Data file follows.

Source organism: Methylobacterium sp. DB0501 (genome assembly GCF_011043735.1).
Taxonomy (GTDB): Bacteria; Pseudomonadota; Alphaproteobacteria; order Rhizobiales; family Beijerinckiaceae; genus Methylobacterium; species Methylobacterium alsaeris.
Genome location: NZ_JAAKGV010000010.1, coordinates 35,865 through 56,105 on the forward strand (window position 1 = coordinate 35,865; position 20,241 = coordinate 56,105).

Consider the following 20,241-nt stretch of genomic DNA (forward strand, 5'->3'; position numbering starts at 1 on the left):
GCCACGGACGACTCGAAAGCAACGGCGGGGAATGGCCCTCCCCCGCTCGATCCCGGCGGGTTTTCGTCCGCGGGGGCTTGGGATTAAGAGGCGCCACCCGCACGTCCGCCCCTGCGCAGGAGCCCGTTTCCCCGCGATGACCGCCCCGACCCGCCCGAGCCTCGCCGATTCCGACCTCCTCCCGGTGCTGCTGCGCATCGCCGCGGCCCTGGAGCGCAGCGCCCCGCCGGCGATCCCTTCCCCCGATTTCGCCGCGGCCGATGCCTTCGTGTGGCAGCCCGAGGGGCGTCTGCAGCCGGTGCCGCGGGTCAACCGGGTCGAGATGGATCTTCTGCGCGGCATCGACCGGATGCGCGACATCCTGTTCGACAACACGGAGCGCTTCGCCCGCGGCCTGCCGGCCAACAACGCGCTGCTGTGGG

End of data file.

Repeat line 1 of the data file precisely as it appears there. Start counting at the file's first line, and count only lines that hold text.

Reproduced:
Source organism: Methylobacterium sp. DB0501 (genome assembly GCF_011043735.1).